Boredom and Emotional Trauma Explored in 1950’s Old Movie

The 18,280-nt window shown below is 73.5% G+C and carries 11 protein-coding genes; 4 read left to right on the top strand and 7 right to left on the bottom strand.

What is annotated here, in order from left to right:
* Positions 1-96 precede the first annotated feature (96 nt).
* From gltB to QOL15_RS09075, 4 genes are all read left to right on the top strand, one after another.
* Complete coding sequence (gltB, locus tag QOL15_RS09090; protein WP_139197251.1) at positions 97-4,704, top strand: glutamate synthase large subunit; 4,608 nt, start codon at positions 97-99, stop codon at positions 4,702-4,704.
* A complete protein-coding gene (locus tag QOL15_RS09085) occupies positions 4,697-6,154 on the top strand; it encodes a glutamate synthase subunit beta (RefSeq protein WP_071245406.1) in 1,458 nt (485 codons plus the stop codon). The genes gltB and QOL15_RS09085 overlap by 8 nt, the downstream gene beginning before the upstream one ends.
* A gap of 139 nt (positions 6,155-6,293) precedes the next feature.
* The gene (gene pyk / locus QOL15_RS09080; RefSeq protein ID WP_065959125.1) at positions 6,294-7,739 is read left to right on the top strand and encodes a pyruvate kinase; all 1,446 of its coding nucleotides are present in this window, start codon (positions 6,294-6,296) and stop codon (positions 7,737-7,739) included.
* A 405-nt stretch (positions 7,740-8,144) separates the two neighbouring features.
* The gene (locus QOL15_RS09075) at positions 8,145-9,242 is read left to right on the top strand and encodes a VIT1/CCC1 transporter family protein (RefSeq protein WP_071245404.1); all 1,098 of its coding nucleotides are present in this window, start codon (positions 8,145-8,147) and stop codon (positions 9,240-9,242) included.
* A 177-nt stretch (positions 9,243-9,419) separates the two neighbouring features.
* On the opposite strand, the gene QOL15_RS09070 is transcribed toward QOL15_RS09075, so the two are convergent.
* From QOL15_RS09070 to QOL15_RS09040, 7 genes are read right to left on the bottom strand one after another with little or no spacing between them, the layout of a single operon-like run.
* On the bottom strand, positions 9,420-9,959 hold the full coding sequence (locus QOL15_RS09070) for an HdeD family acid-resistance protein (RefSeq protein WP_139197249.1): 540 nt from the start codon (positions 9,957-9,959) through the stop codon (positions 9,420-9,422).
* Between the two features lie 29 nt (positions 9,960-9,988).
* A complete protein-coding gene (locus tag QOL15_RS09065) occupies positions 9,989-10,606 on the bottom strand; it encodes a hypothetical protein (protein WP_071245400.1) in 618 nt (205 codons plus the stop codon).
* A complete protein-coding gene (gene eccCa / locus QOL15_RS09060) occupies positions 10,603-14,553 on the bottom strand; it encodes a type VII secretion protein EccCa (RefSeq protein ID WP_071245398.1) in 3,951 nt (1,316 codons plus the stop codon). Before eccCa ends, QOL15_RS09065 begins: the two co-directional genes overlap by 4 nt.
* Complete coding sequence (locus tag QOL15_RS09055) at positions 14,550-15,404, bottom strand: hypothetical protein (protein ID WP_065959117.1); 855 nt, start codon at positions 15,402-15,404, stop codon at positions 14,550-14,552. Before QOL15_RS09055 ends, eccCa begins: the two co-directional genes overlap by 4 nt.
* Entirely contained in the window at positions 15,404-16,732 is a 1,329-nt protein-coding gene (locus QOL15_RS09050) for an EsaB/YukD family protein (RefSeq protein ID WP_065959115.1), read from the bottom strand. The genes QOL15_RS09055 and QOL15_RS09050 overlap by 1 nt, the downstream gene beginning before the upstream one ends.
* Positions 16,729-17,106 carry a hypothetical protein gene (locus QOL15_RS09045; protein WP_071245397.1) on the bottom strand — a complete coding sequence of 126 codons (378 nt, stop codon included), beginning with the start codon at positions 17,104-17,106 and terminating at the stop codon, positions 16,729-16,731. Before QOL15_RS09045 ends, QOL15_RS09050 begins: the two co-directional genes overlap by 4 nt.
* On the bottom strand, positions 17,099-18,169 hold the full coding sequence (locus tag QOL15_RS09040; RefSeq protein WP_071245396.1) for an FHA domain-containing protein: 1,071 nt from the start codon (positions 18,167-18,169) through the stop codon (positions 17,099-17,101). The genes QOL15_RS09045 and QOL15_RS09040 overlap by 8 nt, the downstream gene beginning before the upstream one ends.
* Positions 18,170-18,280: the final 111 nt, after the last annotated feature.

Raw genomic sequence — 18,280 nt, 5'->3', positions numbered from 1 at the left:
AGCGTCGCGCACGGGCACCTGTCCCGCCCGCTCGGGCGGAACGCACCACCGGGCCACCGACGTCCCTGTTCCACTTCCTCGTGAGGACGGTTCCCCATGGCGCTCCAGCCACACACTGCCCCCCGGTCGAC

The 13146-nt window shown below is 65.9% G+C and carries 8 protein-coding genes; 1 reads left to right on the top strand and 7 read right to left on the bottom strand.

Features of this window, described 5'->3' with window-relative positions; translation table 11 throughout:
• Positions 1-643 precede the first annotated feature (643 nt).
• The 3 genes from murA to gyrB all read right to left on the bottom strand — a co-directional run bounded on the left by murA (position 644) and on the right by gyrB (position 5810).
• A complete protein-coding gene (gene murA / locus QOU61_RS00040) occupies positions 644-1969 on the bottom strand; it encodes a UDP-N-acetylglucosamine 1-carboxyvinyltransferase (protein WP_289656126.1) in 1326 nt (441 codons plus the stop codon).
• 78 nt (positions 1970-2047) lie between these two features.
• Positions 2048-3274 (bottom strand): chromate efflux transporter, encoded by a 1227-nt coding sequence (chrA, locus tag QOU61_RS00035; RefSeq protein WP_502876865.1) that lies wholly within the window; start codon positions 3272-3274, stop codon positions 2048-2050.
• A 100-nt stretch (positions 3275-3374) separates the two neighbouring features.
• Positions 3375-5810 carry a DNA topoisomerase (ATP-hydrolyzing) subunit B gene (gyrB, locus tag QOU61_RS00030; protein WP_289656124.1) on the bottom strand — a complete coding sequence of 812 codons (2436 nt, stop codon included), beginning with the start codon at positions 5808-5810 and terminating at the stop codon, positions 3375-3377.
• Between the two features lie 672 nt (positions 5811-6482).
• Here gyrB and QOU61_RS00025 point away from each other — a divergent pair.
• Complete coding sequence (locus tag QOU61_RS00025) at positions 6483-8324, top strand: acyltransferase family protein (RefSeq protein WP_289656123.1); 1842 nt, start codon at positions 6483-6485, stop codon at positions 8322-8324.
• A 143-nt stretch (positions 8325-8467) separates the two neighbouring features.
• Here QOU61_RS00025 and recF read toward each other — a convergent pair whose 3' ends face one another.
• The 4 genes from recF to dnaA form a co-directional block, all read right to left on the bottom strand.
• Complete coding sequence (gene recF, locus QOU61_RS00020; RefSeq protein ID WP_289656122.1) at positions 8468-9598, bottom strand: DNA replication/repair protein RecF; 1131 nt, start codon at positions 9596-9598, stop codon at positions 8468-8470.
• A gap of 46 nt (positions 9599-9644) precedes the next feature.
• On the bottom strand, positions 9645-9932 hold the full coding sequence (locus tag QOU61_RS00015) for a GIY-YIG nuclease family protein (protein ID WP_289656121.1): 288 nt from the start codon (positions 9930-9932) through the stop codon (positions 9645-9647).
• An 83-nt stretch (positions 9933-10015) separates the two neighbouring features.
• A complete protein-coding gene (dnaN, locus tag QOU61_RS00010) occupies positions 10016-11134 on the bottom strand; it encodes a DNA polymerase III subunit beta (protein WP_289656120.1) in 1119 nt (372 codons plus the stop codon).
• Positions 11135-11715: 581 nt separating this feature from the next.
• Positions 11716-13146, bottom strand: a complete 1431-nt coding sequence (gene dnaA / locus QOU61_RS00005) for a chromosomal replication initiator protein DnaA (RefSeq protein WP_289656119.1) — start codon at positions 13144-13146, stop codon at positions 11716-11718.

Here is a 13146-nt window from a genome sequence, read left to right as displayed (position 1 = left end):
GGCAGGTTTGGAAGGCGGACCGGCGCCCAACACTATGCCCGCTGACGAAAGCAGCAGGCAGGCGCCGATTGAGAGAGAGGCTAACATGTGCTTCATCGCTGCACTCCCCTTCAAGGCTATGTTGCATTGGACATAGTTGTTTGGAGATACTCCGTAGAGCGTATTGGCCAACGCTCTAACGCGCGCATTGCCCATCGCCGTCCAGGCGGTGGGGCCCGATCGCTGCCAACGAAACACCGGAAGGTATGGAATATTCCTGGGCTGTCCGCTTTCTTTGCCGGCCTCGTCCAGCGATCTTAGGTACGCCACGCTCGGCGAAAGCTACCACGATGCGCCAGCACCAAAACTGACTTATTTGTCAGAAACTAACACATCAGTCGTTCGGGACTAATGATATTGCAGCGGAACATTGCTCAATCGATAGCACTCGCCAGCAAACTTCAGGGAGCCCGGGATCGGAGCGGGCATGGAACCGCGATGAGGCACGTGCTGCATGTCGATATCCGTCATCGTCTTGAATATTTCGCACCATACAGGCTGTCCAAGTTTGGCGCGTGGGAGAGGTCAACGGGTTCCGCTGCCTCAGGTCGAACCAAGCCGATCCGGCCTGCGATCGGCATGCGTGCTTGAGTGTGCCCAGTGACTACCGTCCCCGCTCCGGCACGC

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The Empty Life is ostensibly about psychological “boredom,” which resembles modern depression. The film depicts several dramatizations of different people who are bored with their lives and have developed some neurotic compensating behavior or other problem. Ann Galloway, a bored housewife, anesthetizes herself with alcohol, the grocer who lives down the street is a nymphomaniac, and Hugh Marriott hates his job but can’t quit because his domineering wife won’t let him. Hugh is the star of the show, and the film shows how his mother (also domineering) and his wife have ruined his life and the life of his son. This movie has themes that are very typical of the 1950’s, including blaming women for men’s “problems” while ignoring the fact that women’s lives were usually even more boring, confined, and depressing than the men they were supposedly bringing down. A weird jazz soundtrack and heavy-handed narration adds to the camp factor of this film, but there are moments when the pain of the characters cuts deep, and the film portrays them in a realistic and sensitive manner.